When our little boy, Darragh, was diagnosed with Down’s Syndrome a week after his birth it felt like our world was falling apart. Darragh was in the NICU at the time and, although we were surrounded by medical experts we had never felt more alone. Discovering that your child has a medical condition is like a bereavement – you grieve for the child you have ‘lost’ and the dreams of playdates, school, university and you worry about the challenges facing you and your child. I think I probably cried for three days and found it impossible to talk to anyone about what had happened.

However, if we had known then what we know now we probably wouldn’t have wasted so much time crying and worrying about things that are so far in the future. Fortunately Darragh does not have any of the heart, lung or digestive conditions that are often associated with Down’s Syndrome so we only have to deal with a developmental delay and minor issues with sight, hearing and the immune system. He is prone to developing chest infections and is at risk of complications with common childhood illnesses so we have to keep a close eye on his general health. It’s true that it takes him a lot longer to master some basic skills but he manages it in his own time so I have learnt to stop worrying about milestones. His speech is delayed but he is picking up new words and signs every day. He still can’t feed himself without assistance but like any little boy, he loves dinosaurs, the swings, books and sausages. He has a tremendous sense of humour and will happily entertain fellow travellers on buses and trains by insisting that they join in with his songs (with appropriate actions).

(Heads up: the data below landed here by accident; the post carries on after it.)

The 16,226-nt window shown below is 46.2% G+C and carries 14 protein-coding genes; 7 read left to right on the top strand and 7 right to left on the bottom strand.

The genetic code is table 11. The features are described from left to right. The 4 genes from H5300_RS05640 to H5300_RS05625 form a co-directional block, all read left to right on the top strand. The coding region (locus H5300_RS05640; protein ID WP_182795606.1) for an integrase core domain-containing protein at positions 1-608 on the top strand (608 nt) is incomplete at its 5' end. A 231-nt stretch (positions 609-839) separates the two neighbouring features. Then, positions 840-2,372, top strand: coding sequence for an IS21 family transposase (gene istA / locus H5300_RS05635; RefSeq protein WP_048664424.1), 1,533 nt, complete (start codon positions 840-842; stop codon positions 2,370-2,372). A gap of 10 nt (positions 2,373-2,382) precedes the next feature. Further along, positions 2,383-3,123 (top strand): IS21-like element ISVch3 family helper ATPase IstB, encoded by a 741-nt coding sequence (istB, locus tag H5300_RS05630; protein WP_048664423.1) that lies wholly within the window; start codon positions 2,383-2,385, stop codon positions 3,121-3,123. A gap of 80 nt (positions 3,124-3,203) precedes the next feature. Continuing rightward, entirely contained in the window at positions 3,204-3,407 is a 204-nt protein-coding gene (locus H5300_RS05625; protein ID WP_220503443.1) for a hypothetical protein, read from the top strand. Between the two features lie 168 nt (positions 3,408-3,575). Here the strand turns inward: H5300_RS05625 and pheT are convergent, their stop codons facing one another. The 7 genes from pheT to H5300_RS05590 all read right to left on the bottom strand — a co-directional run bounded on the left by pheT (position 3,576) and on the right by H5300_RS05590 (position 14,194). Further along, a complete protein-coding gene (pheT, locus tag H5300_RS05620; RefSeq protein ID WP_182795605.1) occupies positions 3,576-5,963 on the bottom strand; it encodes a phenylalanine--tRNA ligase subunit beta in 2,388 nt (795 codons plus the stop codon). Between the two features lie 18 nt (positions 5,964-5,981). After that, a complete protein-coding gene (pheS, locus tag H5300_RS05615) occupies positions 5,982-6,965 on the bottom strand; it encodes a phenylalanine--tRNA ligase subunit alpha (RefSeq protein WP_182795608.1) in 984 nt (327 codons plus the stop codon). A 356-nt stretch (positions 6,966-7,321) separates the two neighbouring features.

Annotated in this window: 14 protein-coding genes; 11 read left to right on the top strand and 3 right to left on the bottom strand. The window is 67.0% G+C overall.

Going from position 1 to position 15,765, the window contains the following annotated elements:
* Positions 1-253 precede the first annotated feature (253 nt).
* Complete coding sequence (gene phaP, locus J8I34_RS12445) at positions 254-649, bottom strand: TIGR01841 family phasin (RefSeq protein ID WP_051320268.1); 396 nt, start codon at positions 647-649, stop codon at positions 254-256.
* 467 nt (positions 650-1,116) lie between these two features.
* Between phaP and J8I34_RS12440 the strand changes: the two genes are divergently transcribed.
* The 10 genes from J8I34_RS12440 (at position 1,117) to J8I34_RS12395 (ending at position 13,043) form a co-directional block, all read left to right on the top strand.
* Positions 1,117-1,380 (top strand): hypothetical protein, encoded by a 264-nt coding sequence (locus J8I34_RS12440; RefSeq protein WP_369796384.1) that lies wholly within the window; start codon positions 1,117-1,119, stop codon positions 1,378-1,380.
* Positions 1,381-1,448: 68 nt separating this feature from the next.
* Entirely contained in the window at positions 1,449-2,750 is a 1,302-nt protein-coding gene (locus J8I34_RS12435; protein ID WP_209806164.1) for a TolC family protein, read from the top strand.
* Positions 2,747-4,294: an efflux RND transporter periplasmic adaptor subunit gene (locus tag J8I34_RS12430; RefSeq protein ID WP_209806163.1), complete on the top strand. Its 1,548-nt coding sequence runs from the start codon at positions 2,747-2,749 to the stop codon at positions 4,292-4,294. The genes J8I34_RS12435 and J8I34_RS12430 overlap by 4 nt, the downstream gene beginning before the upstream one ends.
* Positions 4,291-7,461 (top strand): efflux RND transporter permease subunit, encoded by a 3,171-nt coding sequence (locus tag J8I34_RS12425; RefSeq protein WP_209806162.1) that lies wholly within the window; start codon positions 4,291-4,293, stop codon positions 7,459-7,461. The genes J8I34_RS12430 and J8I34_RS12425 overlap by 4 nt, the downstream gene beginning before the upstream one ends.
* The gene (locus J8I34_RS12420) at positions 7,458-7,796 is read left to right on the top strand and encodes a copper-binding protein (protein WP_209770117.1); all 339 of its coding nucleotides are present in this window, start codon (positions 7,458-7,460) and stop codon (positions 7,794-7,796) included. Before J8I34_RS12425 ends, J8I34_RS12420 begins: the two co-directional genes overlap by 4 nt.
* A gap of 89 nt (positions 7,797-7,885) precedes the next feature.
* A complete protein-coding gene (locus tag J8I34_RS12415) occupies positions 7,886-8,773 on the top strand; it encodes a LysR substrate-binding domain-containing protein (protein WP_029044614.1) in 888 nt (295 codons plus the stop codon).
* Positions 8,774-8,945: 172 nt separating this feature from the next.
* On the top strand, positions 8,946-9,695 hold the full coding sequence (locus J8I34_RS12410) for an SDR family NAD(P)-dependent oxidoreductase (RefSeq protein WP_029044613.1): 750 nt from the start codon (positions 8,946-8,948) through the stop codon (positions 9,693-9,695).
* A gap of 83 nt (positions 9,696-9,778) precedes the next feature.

He has brought us a lot of love and joy and we wouldn’t change him for the world.

After much discussion we decided to try for a second baby. It wasn’t a happy pregnancy as I was constantly worried, despite many tests and much reassurance, that this child could also have some problems. After all, Darragh’s Down’s Syndrome hadn’t been picked up prenatally or at birth. Added to these worries, I was also attending up to six medical appointments a week in various locations as well as carrying out four hours of therapy daily (at least until I was unable to get down on to the floor!). Although our risk of having another child with Down’s Syndrome was no greater than that for anyone else of my age, we decided to have a CVS as early as possible. Finding out the baby was developing normally didn’t really make things any easier. Relief lead to guilt that I was devaluing Darragh’s life by wanting a child without Down’s Syndrome.

Aoife was born in November 2013 and Darragh took to her straightaway. In many ways they are now at the same developmental stage despite having 18 months between them. They both started crawling at the same time. If one learns a new word the other will pick it up within days. We hadn’t experienced a typically developing baby before so it was something of a shock to see how quickly Aoife learnt to sit and crawl – skills which had involved months of manipulation and physiotherapy for Darragh. He still requires a lot of additional support so this impacts on the amount of time we get to spend with Aoife.   She has missed out on a lot of the Mummy and Baby classes but she greatly enjoys disrupting Darragh’s therapy sessions and goes to all of his specialist playgroups. Darragh will be starting at a mainstream nursery in September which will present us with a whole new range of challenges but we are confident that he will continue to thrive.